The agree with the posts above. I started out on easy tables and just pulling in the clutch. I got to where I was doing it on just about every jump. Then, once I was comfortable with that, I started tapping the brake.

Now, I'm ready to pull the clutch on just about every jump, but only go for the tap when I feel that I need to. After a while it becomes almost as easy as the panic rev. However, I agree with Gomer, once things go real bad, I tend to just hold on and hope for the best :scream:


Jun 5, 2001
I have to second all the info from the above threads, we have all started the same way. It's one of those things, gas it and it all works out, usually. I also feel your pain when it gets away from you, and it will from time to time, especially when you get tired. I have also found that now having an 01 bike, it seems easier for me to keep a nice arc on the jumps. My riding position has changed form being over the center of the bike to just sligthly in front of center. It's alot easier to keep the front whell from coming up higher than my head!! Good luck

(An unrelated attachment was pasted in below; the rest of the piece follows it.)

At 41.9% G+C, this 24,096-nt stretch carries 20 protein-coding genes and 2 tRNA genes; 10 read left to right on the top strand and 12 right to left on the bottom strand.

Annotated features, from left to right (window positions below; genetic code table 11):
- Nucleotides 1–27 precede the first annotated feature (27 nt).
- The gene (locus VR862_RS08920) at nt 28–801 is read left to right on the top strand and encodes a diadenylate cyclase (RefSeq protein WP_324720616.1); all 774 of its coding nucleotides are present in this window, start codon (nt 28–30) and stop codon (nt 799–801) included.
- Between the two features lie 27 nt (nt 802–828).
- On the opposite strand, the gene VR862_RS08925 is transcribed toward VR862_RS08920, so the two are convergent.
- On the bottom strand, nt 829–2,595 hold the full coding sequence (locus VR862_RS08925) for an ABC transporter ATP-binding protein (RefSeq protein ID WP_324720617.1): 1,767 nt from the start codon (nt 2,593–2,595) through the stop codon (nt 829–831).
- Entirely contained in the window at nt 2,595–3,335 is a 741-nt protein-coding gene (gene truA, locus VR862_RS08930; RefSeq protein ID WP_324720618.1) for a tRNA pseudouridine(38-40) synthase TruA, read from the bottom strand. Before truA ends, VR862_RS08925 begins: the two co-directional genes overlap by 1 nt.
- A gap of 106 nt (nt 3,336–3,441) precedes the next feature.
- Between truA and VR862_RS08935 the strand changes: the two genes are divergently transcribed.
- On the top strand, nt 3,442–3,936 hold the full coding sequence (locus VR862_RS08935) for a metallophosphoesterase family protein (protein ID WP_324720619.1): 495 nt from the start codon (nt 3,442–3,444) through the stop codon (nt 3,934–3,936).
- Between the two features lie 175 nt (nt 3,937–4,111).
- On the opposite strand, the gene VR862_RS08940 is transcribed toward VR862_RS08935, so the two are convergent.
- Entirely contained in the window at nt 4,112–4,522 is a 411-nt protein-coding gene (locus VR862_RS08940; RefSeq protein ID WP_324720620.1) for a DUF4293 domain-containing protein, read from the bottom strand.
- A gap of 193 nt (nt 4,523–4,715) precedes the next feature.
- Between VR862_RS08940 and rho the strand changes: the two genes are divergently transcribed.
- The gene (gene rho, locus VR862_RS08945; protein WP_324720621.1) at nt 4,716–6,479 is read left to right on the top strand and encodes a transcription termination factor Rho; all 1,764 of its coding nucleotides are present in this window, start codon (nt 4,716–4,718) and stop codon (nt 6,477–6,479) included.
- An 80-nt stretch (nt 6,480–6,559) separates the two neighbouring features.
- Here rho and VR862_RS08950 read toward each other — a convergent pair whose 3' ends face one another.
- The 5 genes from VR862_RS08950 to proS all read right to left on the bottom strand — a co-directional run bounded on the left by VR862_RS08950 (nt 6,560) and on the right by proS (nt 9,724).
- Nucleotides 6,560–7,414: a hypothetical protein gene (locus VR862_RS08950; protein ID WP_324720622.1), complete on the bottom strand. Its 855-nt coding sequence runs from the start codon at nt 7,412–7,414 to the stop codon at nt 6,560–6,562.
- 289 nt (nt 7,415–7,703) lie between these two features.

Mar 22, 2001
i would just advise lifting your leg off of the peg, to tap the brake. also, it helps to stay light, and relaxed on the bike. also, as you learn to jump bigger, and more controlled, you can have more time to work with things. i found that it works even more effectively to tap, let off the brake/clutch, then tap again.


Jun 12, 2001
Rm Dude,
The answer to your post is in the second to last sentence.Don't freeze,just don't do it and keep calm and pull the cluthch in and tap the break.